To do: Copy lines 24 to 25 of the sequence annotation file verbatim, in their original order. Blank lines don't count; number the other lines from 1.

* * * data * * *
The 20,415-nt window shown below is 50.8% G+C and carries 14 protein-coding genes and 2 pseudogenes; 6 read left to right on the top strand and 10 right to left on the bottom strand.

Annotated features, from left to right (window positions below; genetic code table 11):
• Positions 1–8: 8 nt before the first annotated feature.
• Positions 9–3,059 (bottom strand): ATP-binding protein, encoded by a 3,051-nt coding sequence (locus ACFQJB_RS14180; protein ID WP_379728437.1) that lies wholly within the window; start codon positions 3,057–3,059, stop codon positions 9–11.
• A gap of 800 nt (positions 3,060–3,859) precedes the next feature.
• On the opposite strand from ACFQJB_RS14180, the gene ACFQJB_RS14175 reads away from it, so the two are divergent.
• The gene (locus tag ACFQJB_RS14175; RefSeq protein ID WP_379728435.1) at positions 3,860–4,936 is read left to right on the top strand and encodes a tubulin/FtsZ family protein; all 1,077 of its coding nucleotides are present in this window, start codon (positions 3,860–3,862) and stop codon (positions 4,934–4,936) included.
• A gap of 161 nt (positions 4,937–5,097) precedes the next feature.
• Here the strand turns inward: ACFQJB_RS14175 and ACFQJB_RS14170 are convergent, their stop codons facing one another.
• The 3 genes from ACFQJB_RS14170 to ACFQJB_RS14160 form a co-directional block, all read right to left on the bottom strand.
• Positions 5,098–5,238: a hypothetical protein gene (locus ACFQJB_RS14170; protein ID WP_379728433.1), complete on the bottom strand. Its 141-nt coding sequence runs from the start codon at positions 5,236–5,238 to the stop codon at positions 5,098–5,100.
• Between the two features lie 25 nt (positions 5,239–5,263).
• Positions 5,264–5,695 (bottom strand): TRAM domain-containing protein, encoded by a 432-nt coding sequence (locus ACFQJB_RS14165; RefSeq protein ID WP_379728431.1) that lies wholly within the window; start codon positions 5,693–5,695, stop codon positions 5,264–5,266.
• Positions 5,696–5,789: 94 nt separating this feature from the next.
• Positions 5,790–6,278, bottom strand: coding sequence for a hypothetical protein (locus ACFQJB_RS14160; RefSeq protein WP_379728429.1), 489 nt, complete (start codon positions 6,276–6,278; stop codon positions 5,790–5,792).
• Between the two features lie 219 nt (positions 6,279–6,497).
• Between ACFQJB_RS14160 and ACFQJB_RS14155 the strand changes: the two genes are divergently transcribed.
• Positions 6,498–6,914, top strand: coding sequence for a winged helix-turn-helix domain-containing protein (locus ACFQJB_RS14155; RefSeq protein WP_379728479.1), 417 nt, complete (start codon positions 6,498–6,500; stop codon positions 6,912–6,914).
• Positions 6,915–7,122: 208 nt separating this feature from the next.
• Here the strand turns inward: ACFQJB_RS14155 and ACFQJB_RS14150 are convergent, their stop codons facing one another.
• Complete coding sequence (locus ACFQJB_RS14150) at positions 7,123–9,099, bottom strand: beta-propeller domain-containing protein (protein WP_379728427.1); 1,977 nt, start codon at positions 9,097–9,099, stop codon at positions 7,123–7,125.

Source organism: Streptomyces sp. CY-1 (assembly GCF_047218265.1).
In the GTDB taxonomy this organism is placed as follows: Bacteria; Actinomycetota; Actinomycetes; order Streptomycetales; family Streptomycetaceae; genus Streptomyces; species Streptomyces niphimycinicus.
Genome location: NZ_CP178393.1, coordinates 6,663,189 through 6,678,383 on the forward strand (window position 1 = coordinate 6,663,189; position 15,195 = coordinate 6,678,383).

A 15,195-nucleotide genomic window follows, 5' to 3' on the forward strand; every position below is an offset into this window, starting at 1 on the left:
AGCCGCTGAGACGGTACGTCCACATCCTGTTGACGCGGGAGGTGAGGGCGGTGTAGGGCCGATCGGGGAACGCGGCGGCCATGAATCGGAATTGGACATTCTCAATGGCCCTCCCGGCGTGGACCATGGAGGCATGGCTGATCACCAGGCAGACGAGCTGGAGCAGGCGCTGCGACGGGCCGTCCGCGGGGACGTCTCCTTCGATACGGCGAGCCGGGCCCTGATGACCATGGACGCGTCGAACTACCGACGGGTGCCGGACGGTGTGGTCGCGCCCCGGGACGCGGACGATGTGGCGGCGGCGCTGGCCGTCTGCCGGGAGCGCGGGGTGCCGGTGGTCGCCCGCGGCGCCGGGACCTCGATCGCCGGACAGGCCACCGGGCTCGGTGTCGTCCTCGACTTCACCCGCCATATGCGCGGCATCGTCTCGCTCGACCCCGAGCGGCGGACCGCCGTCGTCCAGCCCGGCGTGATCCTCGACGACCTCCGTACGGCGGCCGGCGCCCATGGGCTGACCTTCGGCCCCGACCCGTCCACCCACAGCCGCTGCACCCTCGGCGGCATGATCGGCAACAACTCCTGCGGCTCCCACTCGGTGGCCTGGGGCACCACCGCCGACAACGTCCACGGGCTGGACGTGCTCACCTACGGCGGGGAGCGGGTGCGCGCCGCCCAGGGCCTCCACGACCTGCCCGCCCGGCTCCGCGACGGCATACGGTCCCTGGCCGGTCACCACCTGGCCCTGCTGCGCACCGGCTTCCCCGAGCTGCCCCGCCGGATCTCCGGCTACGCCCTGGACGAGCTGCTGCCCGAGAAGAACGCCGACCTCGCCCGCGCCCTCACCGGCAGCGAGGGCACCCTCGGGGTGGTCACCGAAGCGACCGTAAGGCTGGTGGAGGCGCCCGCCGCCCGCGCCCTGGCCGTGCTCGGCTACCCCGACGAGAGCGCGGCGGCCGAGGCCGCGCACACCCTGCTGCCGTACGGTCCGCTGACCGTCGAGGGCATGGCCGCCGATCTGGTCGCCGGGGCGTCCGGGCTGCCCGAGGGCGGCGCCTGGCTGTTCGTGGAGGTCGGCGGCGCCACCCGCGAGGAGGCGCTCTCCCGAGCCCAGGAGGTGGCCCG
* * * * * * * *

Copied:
Genome location: NZ_CP178393.1, coordinates 6,663,189 through 6,678,383 on the forward strand (window position 1 = coordinate 6,663,189; position 15,195 = coordinate 6,678,383).

A 15,195-nucleotide genomic window follows, 5' to 3' on the forward strand; every position below is an offset into this window, starting at 1 on the left: